All variables were treated as unordered categorical variables.
| > Results|| |
Twenty-one of 130 patients (16.2%) were found to have adenocarcinoma on pathologic examination of the surgical specimen. The distribution of adenomatous polyps and general characteristics of adenomas and carcinomas presenting with polyps were summarized in [Table - 1]. However, the variety of polyps' color and colonoscopic indication were explained in [Table - 2].
In our study, high-grade dysplasia, villous histology, left-sided location, and increasing size were all features associated with an increased chance of malignancy. The rate of malignancy rose from 4.1% in biopsies showing low-grade dysplasia to 53.1% in biopsies revealing high-grade dysplasia. Likewise, the histology of the biopsy was predictive of malignancy with tubular, tubulovillous, and villous features corresponding, respectively, to a 2.7%, 22.2% and 44.4% risk of malignancy in the surgical specimen. Size of the lesion revealed an increase in malignancy risk with =< 1 cm and > 1 cm lesions harboring occult malignancy in 10 %, and 36.7% of cases, respectively.
On multivariate analysis, only size, degree of dysplasia, and histologic type of adenoma were independent predictors of a lesion harboring a malignancy. Odd ratios for adenomas grater than 1 cm compared with lesions that were less than 1 cm demonstrated a 3.6-fold increased. High grade of dysplasia on biopsy was associated with an 12.95-fold increased risk of occult cancer compared with low-grade lesions (95% confidence interval= 4.5 to 37.9).However, there was an 16.4-fold increased risk for villous component compared with tubular lesions (95% confidence interval= 4.8 to 83.6).Interestingly, on multivariate analysis, left-sided location and histologic type of adenoma were independent predictors of a lesion harboring a high-grade dysplasia. The shift to left was predictive of dysplasia with before and after speleinc flexure, respectively, to a 5.4%, 32.3%.Segregation of all studies lesions into three risk categories based on the location of adenoma, sized and dysplasia suggests the lowest risk tumors were always benign, whereas the highest risk tumors were almost malignant [Table - 3].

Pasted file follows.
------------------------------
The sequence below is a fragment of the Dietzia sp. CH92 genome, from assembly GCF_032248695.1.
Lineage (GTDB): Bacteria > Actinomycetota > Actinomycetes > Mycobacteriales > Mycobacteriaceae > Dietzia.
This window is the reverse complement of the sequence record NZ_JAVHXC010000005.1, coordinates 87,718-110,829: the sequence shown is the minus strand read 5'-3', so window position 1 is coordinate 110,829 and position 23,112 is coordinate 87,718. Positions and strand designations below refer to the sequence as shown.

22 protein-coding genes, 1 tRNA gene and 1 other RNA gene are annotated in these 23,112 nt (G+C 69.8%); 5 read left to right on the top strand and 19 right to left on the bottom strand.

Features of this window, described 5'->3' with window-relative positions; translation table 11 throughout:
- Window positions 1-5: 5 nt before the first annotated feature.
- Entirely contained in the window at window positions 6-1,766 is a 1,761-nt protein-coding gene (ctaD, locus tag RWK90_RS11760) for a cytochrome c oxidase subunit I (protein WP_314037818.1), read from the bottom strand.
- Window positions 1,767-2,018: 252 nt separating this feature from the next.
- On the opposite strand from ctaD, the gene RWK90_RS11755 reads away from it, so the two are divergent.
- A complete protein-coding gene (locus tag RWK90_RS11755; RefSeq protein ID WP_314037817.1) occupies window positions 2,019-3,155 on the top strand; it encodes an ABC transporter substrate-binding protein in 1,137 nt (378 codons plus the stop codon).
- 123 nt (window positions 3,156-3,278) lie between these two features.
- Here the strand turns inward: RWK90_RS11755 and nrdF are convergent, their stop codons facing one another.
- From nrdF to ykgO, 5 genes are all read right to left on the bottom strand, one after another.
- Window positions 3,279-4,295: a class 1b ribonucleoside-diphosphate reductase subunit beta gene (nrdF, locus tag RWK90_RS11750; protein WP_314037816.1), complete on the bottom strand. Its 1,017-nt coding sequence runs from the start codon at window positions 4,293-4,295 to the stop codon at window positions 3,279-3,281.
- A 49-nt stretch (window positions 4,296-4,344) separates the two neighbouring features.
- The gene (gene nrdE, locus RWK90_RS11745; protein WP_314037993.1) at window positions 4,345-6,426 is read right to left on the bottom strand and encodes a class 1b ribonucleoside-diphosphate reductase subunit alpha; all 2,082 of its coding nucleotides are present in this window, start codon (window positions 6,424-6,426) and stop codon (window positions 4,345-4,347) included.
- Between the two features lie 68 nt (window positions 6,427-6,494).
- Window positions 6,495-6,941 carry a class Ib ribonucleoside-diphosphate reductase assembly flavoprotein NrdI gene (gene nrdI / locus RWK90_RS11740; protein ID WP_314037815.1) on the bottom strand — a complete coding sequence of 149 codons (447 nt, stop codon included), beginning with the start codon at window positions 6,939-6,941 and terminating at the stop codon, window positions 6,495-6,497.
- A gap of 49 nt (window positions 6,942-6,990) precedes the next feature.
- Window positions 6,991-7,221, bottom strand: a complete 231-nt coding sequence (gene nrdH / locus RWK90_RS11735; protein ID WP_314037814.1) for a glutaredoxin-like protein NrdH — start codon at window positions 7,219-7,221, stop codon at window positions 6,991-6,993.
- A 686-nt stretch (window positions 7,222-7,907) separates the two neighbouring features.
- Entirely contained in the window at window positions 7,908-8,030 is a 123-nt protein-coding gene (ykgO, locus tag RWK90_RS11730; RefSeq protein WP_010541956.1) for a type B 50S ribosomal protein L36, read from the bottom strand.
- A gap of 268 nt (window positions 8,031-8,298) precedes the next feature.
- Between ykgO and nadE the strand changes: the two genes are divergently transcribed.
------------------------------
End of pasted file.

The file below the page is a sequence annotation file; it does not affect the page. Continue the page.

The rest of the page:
We did not find any significant correlation between color, age, sex and malignancy.
| > Discussion|| |
The presence or absence of invasive cancer is one of the most important determinants of appropriate management of a colonic adenoma.  Size, high-grade dysplasia, and histologic type were all found to be associated with an increased incidence with occult invasive cancer within an adenoma. ,  A number of studies examining large numbers of resected polyps have demonstrated an association between these factors and the incidence of invasive cancer. [Table - 3] We did find there is not the mutual understanding in all studies. The absence of such an association may be due to their selection of risk factors  or the environmental and genetic factors. In Thailand, Rerknimitr showed that right-sided colorectal polyps were more risky than recto sigmoid.  Similarly, however, Yasser H. studied just site distribution between Hispanics and whites.  In our study, high-grade dysplasia on biopsy was a powerful predictor of the presence of invasive cancer in the resected specimens. Similar studies confirmed our conclusion. , , , , , Directly, site distribution had a significant association with dysplasia. It means that left-sided polyps have the potential directly for high grade dysplasia indirectly for invasive or in situ cancer. Also, the role of Site distribution in some studies was mentioned. , , , , , , ,  We believe this association is the first study to examine the ability of high-grade dysplasia and site distribution in an endoscopic biopsy to predict the presence of occult invasive or in situ cancer in adenomas of the colon.
| > Conclusion|| |
Lesions less than 1 cm in diameter without high grade dysplasia located before speleinc flexure can be managed by endoscopic or laparoscopic resection when this expertise is available. Lesions greater than 1 cm in diameter with high-grade dysplasia after speleinc flexure should be managed as presumptive malignancies with segmental colon resection. In the remaining intermediate-risk lesions, treatment decisions will be predicted on the condition of the patient and the physician's treatment philosophy, but can be made with greater precision if the presence or absence of high-grade dysplasia in the biopsy specimen is taken into account.
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[Table - 1], [Table - 2], [Table - 3]